“Ever since I found the socks, I’ve also been giving Johnstons of Elgin cashmere scarves. I do the same color for everyone every year, and this year, it’s the yellow tartan. I love the plaid; I love the fact that it’s happy and yellowish. Most tartan scarves are dark, so I love this. And a lot of scarves can’t be monogrammed, but these can, and I put people’s initials where most people wouldn’t: on one of the corners of the scarf.”
Louise Neri gives bundles of spices
Gagosian senior director
“Kalustyan’s is the greatest food emporium I’ve ever encountered, just in terms of its sheer diversity. It’s the most well-researched store. To think that you can buy a 20-pound sack of turmeric or a little packet. Maybe ten years ago, I started putting together boxes of comestibles from them to give as gifts. It’s always a different combination, because there’s just so much. For example, Kalustyan’s sells this smoked basmati rice. I’m of Indian origin, and cooking has always been important in our family’s house, but I had never come across smoked basmati rice before. I gave some to an Indian friend of mine, and he had never heard of it either. Sometimes I’ll put spices together according to color or in terms of what you would need to cook a particular dish. So maybe I’ll make a small bundle with powdered cardamom, cloves, fennel, turmeric, and a bulb of fresh ginger. Or if I don’t really know how someone cooks, there’s this macerated garlic and ginger sold as a combination. Anyone who cooks knows it’s a pain to peel ginger and chop it and pulverize it, but they have it ready-made; you can use a couple dollops, and it saves you 20 minutes. They also have these beautiful flower infusions, and you can match an infusion to a person. Someone I know loves peonies, and they sell peony-bud infusions. I’ve done some variation of this probably 100, maybe 150 times.”
Suzanne Demisch gives collectible silverwork
Co-founder, Demisch Danant gallery
“The artist Maria Pergay started her career by creating ornate metal pieces for window displays in Paris and, two years later, began experimenting with silver, producing items like Champagne buckets, letter openers shaped like belts, trays with silver tassels, and sleek cigarette cases. When I met Maria in 2004, she gave me one of her silver boxes, and I still have it. In 2006, after we presented an exhibition of new productions from Maria, I started to give the boxes as gifts. The first one I found was at a Paris flea market. I gifted it to a client. Since then, I’ve looked everywhere: auctions, flea markets, and dealers — mainly in France. It’s not something I can do every year, but I do it when I can.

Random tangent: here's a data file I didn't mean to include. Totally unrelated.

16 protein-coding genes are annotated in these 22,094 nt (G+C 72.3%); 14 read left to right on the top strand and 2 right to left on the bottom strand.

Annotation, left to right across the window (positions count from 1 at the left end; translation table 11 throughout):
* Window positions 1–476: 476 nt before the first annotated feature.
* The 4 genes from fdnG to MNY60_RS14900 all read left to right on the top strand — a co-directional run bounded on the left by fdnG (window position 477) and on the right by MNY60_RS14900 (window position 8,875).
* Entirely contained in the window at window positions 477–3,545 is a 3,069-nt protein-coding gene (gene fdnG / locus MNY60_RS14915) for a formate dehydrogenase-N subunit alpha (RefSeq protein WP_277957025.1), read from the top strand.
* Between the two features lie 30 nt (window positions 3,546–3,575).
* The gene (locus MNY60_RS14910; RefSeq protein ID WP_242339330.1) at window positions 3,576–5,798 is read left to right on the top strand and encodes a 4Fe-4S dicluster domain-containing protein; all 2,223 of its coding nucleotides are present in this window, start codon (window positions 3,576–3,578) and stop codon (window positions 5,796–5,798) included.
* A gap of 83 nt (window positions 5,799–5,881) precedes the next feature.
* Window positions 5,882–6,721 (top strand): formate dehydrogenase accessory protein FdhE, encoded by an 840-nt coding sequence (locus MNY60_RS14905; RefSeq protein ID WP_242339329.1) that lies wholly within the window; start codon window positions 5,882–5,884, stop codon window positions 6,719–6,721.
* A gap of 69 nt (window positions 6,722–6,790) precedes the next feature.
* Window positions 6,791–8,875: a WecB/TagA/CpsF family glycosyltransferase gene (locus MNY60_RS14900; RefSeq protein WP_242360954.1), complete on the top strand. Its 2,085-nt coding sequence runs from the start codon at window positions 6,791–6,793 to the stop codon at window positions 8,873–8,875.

“I started collecting Sheila Hicks’s exhibition catalogues, books, and postcards sometime around 2010. She has always been very prolific and often creates printed catalogues to document her exhibitions. Usually, I find these materials in bookshops or museum shops. I have a lot of this ephemera — duplicate copies and rare editions — so around ten years ago, I started giving some of it away as gifts. I’ve probably done this 25 times. In 2014, I ordered 40 copies of a Sunbrella pamphlet about Sheila’s works from the Whitney Biennial and gave a few of them away. Historical documents are interesting and unusual, and they are a delight to share.”
Harold Koda gives less expensive caviar
Former curator-in-charge of the Met’s Costume Institute
“So many people in New York have these hyperevolved aesthetics, so our first rule is that you don’t give anything that’s not perishable; it’s why we frequently give food. About ten years ago, our friend shared her caviar source by giving my partner a gift certificate to Kelley’s Katch Caviar in Tennessee, which sells farm-raised paddlefish caviar meant more for cooking. It has the same consistency and grain size as sturgeon caviar, and it’s delicious. So now we send it to people yearly. You give this to people you’re intimate enough with that you know their schedule, because Kelley’s delivers within a time frame in a refrigerated box. It’s never good to give less than five ounces, because then it’s nothing. The idea is, really, you get this luxurious thing, and you get to slather it on everything, and it’s delicious.
“For maybe 30 years, my partner and I have given each other pieces of late-18th- and early-19th-century china. There’s one design called “Lag and Leaf,” which Bill Blass had and I always admired. But our favorite are these plates that are red oxide and blue and white with Chinese mythological creatures. They’re beautiful.
“Once, at Bardith — a shop that used to be on Madison Avenue — we spotted a soup tureen and two sauce boats, which had that red-oxide color and similar motifs from a slightly earlier Regency era. I thought it would be great to have these, because you never want your set to match exactly. So I went back to Steve, the proprietor, and asked to buy them. He said they’d sold, and I said, ‘In just one day?’ On Christmas Day, I opened them. Alan had beat me to it.”